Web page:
I guess the details weren’t important, all I knew was that I had to use the all important word every girl is taught… no! There was no discussion about experimenting with my sexuality, hell, I didn’t have a sexuality according to what I was taught. I was to ignore whatever sexual feelings that I did feel and sweep them quietly under the rug. After all, if you gave into your desires, the results would end in any number of horrible life changing events like losing your virginity and your reputation or even worse, you could become pregnant before marriage, producing a bastard offspring who would carry your sin with him or her the rest of its life. These were pretty compelling deterrents for my generation.

But these fear based tactics couldn’t rival our raging hormones. I know these teachers and religious instructors felt as though they were protecting young girls by discouraging us from engaging in any number of sexual escapades, but in doing so, they neglected to prepare us for the onslaught of this very physical and very real sexually magnetic pull we would naturally have towards another. I believe it’s this lack of conversation and encouragement about sexual exploration that snared women in a kind of trap, one which I didn’t escape until my late 40’s and didn’t even know I was in until I became a swinger.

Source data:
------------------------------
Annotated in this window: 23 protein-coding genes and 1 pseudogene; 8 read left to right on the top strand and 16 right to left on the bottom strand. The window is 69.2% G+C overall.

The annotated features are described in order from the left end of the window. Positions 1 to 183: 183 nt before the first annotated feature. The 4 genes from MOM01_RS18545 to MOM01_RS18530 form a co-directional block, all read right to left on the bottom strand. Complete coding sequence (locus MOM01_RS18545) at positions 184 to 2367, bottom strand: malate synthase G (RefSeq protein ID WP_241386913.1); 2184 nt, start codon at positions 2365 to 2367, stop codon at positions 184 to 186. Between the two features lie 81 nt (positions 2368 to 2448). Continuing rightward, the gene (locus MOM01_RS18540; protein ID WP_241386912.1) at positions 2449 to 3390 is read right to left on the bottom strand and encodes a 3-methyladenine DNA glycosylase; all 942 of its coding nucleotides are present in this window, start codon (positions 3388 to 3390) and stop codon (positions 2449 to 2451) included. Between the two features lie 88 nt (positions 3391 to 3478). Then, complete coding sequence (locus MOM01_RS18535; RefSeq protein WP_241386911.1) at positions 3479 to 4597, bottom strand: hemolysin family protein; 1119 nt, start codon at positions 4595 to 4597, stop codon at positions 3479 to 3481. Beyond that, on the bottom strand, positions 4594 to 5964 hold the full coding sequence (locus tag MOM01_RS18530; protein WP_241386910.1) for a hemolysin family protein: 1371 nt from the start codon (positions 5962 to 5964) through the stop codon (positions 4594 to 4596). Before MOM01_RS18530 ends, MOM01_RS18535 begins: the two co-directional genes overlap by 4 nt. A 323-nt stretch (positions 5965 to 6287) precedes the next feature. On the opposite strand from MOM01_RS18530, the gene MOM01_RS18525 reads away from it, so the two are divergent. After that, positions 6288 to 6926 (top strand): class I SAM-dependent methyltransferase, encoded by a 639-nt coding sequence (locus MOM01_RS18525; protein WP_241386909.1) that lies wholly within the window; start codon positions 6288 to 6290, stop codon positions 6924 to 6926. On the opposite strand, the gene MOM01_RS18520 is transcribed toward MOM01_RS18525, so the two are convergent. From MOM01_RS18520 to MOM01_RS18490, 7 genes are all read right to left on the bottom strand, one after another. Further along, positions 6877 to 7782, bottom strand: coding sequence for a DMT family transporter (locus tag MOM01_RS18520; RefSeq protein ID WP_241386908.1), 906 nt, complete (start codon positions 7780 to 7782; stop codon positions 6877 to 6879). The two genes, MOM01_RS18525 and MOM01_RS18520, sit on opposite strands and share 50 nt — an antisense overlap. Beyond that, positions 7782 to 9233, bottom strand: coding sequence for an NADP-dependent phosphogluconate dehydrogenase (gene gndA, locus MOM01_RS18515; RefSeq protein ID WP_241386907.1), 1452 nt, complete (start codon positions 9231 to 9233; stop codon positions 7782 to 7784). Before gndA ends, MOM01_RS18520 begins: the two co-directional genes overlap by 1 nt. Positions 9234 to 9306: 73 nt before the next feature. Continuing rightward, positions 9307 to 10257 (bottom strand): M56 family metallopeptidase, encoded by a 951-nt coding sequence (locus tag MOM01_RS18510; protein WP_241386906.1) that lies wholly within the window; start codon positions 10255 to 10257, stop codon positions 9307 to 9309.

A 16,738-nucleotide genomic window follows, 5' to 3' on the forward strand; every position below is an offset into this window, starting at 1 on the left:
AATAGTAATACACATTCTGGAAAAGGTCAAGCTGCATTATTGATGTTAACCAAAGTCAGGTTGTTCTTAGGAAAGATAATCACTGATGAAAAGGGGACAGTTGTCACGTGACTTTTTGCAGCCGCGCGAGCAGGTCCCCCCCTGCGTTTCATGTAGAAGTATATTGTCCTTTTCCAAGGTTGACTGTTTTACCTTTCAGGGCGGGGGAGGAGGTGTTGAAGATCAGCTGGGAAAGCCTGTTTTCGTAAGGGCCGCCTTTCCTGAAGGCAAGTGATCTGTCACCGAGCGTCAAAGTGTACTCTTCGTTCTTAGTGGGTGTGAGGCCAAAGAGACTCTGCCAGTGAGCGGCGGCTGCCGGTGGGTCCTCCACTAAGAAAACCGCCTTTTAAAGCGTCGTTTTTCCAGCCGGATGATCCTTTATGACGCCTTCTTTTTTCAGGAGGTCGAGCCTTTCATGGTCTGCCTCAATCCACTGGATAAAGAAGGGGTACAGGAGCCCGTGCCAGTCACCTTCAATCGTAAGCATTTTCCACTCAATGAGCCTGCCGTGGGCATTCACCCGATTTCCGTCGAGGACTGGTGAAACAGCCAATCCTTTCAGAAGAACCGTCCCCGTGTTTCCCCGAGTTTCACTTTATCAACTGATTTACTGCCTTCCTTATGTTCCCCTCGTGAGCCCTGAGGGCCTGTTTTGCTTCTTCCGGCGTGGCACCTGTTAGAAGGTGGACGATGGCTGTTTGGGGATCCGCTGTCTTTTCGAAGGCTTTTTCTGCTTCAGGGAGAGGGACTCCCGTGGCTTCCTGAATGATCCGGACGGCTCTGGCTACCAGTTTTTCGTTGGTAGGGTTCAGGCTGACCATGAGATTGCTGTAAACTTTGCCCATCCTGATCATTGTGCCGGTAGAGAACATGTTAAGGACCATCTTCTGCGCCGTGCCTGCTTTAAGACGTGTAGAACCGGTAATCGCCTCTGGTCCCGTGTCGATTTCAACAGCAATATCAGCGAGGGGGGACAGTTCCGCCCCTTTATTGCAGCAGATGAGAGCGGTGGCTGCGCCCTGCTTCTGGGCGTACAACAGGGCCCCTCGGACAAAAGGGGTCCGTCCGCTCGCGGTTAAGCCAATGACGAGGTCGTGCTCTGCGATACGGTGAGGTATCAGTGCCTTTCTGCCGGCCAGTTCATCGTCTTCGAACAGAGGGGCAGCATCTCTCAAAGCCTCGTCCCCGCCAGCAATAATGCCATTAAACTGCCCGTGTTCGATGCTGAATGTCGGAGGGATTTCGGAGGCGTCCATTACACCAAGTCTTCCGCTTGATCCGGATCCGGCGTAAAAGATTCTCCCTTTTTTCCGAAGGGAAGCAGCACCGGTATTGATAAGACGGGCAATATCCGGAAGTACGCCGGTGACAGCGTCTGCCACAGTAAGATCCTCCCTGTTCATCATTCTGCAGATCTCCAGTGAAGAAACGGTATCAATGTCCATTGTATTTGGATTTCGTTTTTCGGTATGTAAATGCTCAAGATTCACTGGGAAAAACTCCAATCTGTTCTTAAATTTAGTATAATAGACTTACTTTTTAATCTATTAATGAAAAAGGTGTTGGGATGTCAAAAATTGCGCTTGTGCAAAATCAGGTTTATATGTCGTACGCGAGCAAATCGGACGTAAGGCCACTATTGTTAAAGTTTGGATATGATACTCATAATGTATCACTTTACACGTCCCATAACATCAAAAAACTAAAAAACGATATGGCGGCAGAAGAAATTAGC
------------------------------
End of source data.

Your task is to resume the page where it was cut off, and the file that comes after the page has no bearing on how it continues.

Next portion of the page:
Choosing to be sexual has been a recent change in my life, one that was initially very difficult. A woman wanting to have sex! Wow, what a concept! The thing was, I had a hard time being okay with feeling like it was okay that I wanted to have sex, and maybe with more than one partner! Coming of age in the ‘70s was invigorating. I was exposed to the women’s lib movement by some of my older female relatives and heard a lot about the sexual freedom movement. However, my upbringing was centered around the wholesome image of a virgin woman finding her Prince Charming.

The fairy tale involved a white picket fence and cherub faced babies, all revolving around the man’s sexual appetite. I cannot remember anyone talking to me about my own sexuality. No one came up to me and said, “Sex is going to be such an important part of your life, whether or not you have a partner, so not only should you experiment with sex, you should also embrace the process.” Wow! The lives of so many women would be much different today if we’d only been told it was perfectly normal for us to engage in and embrace our sexuality.